Date Posted: September 15, 2011
Print Edition: September 14, 2011
Now that the result of the referendum has been made official, a reported 54.7 per cent of the British Columbians who cast a ballot are celebrating the loss of the Harmonized Sales Tax (HST). Though the change back to PST and GST could take up to 18 months, democracy has spoken, and the Liberals have pledged to respect the decision of BC voters.
There were reported advantages and disadvantages to both sides. Under the HST, small-business owners were beginning to see promising benefits. One such owner in Abbotsford, who wished to remain anonymous, claimed that he/she has already seen profits since the HST was introduced. When asked if those profits would be reflected in reduced costs to his/her consumer, the respondent stated: “No. With people being so broke lately, I couldn’t raise prices at all. The market was too competitive. The profits I’m seeing are acting as kind of a back-end raise for me.” Studies conducted on the HST’s effect on other countries have shown a marked decline in consumer costs, but no such effects have occurred yet in British Columbia.
The referendum itself was not without controversy. Claims that this was a poll of “the ignorant and the non-ignorant”, as tweeted by one HST supporter, were echoed far and wide. Accusations that the method of voting was far from effective – as the mail-in ballots were sent in conjunction with a rotating strike at Canada Post – seemed to be reflected in mass expressions of frustration from citizens unable to vote.
One caveat of the strike-down of this tax is that the province of BC is now required to pay back the $1.6 billion loan it received from the federal government with the purpose of instigating the HST. Despite the argument that many British Columbians never asked for this loan, Federal Finance Minister Jim Flaherty stated that there will be no leniency: “I’ve discussed the issue more than once with the minister of finance of British Columbia [Kevin Falcon] and I’m satisfied B.C. will honour the terms of the agreement that we have with the province.”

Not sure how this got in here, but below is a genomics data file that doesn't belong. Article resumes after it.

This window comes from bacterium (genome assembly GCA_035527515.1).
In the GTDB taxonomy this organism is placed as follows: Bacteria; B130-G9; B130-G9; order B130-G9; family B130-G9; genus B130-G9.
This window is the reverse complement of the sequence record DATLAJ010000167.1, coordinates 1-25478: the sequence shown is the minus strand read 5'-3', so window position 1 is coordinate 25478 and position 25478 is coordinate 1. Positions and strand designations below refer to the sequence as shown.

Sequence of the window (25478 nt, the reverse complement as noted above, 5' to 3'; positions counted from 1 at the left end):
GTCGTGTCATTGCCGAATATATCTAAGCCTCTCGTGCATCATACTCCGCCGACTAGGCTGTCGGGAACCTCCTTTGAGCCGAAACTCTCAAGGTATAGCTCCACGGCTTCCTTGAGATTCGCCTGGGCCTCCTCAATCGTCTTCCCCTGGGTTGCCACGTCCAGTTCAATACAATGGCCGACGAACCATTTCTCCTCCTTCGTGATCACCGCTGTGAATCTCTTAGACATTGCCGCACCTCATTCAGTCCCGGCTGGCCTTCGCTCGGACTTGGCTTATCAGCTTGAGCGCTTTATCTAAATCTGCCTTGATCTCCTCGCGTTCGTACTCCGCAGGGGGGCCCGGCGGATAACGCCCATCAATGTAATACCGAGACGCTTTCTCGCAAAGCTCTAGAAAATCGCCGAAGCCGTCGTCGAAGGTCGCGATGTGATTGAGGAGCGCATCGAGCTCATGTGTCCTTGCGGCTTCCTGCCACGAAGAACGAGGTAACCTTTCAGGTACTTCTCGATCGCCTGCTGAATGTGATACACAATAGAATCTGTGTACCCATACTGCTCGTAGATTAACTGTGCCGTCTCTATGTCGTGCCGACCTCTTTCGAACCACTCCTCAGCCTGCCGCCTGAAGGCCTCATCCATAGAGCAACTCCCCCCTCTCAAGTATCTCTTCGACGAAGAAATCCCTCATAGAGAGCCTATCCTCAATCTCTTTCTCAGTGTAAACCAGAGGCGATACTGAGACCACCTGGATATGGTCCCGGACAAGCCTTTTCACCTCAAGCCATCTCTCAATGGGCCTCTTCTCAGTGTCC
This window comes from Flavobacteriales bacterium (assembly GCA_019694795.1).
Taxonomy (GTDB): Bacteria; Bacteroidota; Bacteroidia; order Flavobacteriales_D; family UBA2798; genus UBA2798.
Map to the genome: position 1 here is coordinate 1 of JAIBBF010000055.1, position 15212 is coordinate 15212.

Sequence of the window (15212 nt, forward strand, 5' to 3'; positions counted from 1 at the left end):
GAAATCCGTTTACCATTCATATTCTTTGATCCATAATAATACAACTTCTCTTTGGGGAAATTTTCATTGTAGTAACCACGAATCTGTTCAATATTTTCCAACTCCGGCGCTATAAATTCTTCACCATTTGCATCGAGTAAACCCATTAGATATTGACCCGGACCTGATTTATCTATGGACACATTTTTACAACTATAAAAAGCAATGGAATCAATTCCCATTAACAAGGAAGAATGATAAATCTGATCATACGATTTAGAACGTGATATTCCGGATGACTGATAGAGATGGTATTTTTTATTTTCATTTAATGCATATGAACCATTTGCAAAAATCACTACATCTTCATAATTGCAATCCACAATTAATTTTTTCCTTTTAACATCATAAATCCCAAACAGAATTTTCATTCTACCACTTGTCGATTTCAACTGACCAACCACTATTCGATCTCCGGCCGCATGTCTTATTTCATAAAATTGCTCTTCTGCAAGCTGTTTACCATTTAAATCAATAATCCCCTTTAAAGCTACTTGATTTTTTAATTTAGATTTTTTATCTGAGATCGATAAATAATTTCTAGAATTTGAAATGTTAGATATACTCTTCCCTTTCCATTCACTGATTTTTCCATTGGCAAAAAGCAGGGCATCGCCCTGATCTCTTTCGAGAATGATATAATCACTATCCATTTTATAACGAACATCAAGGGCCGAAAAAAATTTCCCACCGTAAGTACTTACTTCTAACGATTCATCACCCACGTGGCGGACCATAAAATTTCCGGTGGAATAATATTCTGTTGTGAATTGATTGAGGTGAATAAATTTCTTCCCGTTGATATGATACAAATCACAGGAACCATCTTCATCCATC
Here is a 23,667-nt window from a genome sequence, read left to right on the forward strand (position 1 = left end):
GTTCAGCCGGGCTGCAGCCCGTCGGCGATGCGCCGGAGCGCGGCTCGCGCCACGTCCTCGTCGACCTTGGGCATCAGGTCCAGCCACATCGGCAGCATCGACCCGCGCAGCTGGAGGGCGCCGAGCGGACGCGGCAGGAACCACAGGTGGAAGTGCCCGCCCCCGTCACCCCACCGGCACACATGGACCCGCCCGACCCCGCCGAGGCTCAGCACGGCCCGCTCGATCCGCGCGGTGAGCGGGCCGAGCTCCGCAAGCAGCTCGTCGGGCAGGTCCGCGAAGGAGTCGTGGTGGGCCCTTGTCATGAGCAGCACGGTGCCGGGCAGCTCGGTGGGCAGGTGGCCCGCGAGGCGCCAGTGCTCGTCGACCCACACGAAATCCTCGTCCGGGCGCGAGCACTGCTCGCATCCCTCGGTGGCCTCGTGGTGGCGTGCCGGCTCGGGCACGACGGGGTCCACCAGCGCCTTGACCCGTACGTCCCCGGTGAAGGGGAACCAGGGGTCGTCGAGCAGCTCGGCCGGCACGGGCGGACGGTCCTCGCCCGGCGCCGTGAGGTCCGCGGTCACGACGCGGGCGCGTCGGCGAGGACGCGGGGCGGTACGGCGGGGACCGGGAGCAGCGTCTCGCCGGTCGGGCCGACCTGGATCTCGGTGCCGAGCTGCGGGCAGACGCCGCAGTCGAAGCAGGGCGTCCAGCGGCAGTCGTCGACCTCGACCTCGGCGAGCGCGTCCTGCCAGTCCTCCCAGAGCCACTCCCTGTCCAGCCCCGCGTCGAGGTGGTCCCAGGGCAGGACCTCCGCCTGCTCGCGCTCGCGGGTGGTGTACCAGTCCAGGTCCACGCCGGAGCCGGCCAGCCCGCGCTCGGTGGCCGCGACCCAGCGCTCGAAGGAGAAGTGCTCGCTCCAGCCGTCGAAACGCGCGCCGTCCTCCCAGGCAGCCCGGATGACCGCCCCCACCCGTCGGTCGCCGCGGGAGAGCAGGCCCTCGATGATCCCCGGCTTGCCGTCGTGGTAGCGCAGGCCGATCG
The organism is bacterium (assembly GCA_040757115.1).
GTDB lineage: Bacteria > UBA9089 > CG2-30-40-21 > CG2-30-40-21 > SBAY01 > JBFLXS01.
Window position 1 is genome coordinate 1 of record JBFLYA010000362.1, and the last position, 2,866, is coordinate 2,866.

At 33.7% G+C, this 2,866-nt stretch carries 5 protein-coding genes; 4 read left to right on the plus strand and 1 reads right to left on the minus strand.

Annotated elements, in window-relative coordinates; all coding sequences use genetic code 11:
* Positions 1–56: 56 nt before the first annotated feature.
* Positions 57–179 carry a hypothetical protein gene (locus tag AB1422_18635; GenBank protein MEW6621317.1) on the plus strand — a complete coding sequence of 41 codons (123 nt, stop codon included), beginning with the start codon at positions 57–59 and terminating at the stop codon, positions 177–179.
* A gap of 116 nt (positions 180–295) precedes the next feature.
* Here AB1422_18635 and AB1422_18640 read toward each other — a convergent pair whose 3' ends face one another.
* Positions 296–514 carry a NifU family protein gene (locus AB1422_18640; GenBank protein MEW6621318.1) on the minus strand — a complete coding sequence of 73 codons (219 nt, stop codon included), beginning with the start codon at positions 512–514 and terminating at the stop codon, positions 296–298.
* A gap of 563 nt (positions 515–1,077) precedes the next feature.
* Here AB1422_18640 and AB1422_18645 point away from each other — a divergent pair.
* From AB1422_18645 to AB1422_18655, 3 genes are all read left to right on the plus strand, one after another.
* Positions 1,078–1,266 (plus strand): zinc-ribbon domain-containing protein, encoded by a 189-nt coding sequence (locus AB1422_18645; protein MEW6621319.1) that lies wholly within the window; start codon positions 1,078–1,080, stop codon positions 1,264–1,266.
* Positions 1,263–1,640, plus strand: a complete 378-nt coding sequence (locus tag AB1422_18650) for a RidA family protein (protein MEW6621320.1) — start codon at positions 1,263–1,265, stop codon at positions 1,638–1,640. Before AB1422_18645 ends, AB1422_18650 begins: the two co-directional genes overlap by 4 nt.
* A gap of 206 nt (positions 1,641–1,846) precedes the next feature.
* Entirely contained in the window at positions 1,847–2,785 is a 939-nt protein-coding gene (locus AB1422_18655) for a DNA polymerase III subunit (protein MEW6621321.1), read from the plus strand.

Including this sum, Falcon has estimated that the cost of returning to the PST/GST system will come to a total of $2.2 billion in the next year alone, with an estimated jump to $2.8 billion by the time the changes have been permanently implemented. To put that in perspective, examine it alongside another political issue in BC at the moment: the impending teacher’s strike. One of their demands is for smaller class sizes; Education Minister George Abbott has stated: “… to reduce every class in BC by one student it would cost us $150 million”. Translation: $2.2 billion could buy some pretty small class sizes.Less people voted in the HST referendum than in the most recent provincial election in 2009. According to Statistics Canada, out of an estimated 3,238,737 eligible voters, 1,610,125 voted for the HST referendum. 1,640,542 voted for the provincial election. The question, then, is regarding what happened to the extra 30,000 voters, as the passionate demonstrations seem to suggest a lack of apathy.
Reducing the scope of examination to one electoral district can prove illuminating. In Surrey-Whalley, a district known for low response rates and low income, 15,887 people out of 32,918 people voted for the recent referendum, giving them a response percentage of approximately 48 per cent. In the 2011 Census, conducted this past summer, response rates in that same area were at approximately 32 per cent percent before census employees were deployed to obtain more forms. Like the 30,000 voter gap, this 16 per cent response drop could possibly be attributed to disdain for the census – but the higher response rate could also reflect the importance British Columbians placed on the referendum.
UFV student Maria Gabor-Martinez was one of the frustrated voters who couldn’t voice her opinion. “I didn’t because I never got my [package], so I couldn’t send it in,” she said. The other members of her household all received their voting packages and were able to vote. Another student, Will Olthuis, offered an alternate explanation for the lack of citizens who voted: “I was planning on it, but I didn’t end up doing it. I filled out the card, I just couldn’t decide which way to vote. I looked at both sides, I read the articles. With the short term and the long term effects, I wasn’t really sure. Who really is?”
One burning question: who’s going to be paying back the $2.2 billion? In a public statement from May 25th, Finance Minister Kevin Falcon declared that, if upheld, these funds would be recovered by a temporary increase to corporate taxes from 10 per cent to 12 per cent. Will a similar method be employed to help recover some of the deficit? Olthuis didn’t think so. “I know who it will come from,” he declared. “The taxpayers.”